Personal Licence Courses for the Hospitality Industry

Marketing Your Pub Effectively To UK Tourists

Many of the millions of tourists who visit the UK each year (amongst other places) go to Stonehenge, Westminster Cathedral, the Roman Baths, the Races, Buckingham Palace and all of the other worldwide famous places our wonderful Island has to offer. But to see British life in the raw and in glorious Technicolor, they should simply visit a British Pub! There are still about 52000 to chose from – all offering unique experiences.

Over three quarters of the British adult population go to pubs, and over a third are regulars – visiting the pub at least once a week. The pub is a central part of British life and culture. If a tourist hasn’t been to a pub, they have not seen real Britain’s or experienced real British life!

Who will they meet in a pub? Here are just some they will bump into and converse with; the labourer, the toff, the business person, the unemployed, the window cleaner, the vicar, the ladies taking lunch, the boozer, the half-pint of shandy man, the baker, butcher, candlestick maker. All of life’s rich tapestry and variety of characters can be seen in a pub.

Many visitors are fascinated by British pubs. Some pubs do food, some just drink, some drink and food, some welcome kids, some don’t, some have spotless toilets, some have toilets you would not even want to wash your hands in (let alone doing anything else!), some belong to a big chain, some are run by man and wife, some have flowers outside, some look like a morgue, some do darts, cribbage, aunt sally, quiz nights, skittles, music, dancing, wine tastings and loads of other very British activities. Some publicans and staff smile, some frown, some seem to spend most of the day yawning, some know what they are talking about, some are ignorant even of the beers they sell or the food they offer (amazingly). Some staff are a mine of information about local places of interest, local celebrities, local produce, local taxis, busses, churches, some  others are not aware of the day of the week! Some staff heave a huge sigh when a visitor asks for a sandwich after a certain cut off time (“Kitchen’s closed mate”; an oft heard phrase. Unbelievable but sadly true!). Some actually sell food all day! I could go on and on but I know which pubs are the busiest!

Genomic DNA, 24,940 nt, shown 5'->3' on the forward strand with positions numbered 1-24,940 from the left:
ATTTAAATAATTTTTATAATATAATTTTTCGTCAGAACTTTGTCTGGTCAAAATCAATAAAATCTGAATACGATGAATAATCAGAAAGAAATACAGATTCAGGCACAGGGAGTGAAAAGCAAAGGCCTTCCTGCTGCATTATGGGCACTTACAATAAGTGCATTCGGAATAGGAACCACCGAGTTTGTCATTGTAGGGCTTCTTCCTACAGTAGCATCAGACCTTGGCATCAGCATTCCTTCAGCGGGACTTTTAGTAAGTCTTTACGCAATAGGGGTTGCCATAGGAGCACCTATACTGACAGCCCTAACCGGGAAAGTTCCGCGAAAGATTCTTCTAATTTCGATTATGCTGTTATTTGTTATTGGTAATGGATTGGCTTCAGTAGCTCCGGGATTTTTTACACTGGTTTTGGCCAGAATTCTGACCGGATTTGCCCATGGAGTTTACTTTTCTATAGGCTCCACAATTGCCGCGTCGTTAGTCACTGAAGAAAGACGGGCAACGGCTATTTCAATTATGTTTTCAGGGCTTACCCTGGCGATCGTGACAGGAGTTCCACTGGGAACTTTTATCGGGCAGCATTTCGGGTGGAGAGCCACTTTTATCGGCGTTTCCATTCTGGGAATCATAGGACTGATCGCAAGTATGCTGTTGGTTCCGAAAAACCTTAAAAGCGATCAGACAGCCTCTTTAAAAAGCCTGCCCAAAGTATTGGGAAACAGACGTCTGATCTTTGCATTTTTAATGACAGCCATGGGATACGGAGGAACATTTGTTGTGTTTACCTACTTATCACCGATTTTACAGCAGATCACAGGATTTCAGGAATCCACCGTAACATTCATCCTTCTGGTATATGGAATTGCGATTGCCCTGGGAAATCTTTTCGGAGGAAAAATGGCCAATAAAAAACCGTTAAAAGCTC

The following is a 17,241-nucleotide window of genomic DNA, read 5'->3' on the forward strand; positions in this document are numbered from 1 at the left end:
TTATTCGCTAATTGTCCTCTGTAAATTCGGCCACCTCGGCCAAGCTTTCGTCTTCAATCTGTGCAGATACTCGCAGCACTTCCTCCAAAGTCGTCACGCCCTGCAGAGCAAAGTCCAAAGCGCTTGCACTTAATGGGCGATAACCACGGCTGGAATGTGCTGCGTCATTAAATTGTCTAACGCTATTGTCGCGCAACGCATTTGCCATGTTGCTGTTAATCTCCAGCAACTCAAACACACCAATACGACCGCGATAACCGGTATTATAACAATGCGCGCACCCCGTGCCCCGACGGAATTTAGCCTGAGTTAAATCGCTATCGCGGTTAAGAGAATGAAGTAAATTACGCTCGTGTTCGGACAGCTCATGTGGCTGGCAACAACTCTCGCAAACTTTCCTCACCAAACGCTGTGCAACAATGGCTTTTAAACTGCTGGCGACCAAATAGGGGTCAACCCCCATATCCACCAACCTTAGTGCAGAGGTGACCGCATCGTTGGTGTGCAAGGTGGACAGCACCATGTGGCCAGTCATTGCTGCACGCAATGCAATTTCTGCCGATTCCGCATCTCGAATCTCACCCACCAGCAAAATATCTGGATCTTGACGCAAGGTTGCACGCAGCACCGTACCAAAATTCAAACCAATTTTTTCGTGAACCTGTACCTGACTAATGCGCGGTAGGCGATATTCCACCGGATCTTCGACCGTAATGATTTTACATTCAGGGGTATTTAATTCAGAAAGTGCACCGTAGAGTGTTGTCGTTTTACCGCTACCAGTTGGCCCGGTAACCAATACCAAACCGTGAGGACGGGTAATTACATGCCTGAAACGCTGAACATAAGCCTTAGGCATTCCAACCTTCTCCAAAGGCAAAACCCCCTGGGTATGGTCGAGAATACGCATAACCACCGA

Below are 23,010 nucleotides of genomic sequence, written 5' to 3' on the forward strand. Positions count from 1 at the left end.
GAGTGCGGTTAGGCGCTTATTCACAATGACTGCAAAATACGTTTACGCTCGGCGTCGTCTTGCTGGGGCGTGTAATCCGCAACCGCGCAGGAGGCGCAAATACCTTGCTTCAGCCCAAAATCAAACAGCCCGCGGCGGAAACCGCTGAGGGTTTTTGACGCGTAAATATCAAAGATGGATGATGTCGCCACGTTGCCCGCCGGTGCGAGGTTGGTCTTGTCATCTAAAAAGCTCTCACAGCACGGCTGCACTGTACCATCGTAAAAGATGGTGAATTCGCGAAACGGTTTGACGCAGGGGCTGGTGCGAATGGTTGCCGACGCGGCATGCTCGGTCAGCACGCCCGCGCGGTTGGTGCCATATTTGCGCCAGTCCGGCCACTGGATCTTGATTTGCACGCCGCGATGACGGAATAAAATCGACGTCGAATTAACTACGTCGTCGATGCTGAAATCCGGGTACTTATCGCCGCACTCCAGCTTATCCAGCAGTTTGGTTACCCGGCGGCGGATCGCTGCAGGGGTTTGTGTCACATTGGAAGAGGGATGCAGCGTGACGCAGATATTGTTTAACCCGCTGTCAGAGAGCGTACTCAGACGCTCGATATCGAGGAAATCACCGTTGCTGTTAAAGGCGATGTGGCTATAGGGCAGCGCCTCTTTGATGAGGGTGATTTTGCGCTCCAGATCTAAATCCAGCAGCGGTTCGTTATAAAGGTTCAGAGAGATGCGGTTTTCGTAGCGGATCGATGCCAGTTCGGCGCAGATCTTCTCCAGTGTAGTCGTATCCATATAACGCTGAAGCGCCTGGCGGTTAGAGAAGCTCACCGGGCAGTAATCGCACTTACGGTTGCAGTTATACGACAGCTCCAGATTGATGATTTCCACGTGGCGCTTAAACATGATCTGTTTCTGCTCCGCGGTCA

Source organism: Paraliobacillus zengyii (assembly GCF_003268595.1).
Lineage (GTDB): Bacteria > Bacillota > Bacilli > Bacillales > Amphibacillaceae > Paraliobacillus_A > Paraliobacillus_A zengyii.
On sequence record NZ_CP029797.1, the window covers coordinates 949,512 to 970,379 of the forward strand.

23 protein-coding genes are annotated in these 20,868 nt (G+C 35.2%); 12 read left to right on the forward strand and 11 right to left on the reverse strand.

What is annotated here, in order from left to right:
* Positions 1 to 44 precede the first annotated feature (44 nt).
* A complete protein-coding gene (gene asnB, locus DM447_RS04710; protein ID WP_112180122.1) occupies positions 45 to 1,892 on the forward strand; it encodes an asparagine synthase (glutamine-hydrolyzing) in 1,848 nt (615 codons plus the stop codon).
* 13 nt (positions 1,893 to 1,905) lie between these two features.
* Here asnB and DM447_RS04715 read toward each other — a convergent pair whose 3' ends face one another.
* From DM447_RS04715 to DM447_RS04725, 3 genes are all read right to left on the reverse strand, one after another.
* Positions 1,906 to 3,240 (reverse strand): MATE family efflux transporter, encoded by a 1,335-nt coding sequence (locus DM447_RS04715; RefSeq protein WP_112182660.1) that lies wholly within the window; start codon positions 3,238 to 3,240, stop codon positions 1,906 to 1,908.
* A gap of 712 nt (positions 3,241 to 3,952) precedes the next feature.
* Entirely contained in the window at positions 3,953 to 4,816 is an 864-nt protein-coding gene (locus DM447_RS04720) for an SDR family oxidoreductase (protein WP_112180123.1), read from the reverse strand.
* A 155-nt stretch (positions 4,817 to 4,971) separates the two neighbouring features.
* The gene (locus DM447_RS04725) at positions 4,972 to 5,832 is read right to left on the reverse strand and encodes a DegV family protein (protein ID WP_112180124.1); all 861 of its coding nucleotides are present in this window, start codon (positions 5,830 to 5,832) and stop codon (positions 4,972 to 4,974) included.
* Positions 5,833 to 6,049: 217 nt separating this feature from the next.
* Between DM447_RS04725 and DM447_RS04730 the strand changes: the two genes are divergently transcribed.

Many though, despite being great at all they do, don’t advertise what they do!! The clever ones seek to establish a USP (unique selling proposition) – then they tell the world about it, especially visitors. How? Well, here are a few ways; The Web, Facebook, Twitter, dentists waiting room, doctors, local butcher, free local ad papers, B&B houses, hotels, etc, etc.

Then of course once a visitor drops in, they need to understand how pubs (most of them) operate. Even at the very simplest level, ignorance of “the rules and customs” can cause problems, such as unsatisfied thirst. Gasping for a beer, the innocent tourists go into a pub, sit down and wait for someone to serve them. Then there are the more complex aspects of pub etiquette – the intricate behaviour-codes governing every moment from “What’s yours?” to “Time, ladies and gentlemen” (almost a thing of the past). But many visitors are bemused by the opening/closing hours of pubs. All are an infinite source of misunderstanding, confusion and potential embarrassment.

Experienced, native pub-goers, obey the unspoken rules – but without being conscious of doing so. Regulars will mutter and grumble when an uninitiated tourist commits a breach of pub etiquette, but may well be unable to tell him exactly what rule he has broken. Just as native speakers can rarely explain the grammatical rules of their own language, those who are most fluent in particular rituals, customs and traditions generally lack the detachment necessary to explain the grammar of these practices in an intelligible manner. This is why we have anthropologists. Most anthropologists go off to remote parts of the world to live among exotic tribes, observe their behaviour and ask endless questions in order to understand and explain their strange customs.

So what’s the message?
Find your USP, advertise it, welcome all of those MILLIONS of visitors to our shores (they still quote a visit to a British pub as a key highlight of their reason to come here!). Train them in our ways, and make sure they return!!

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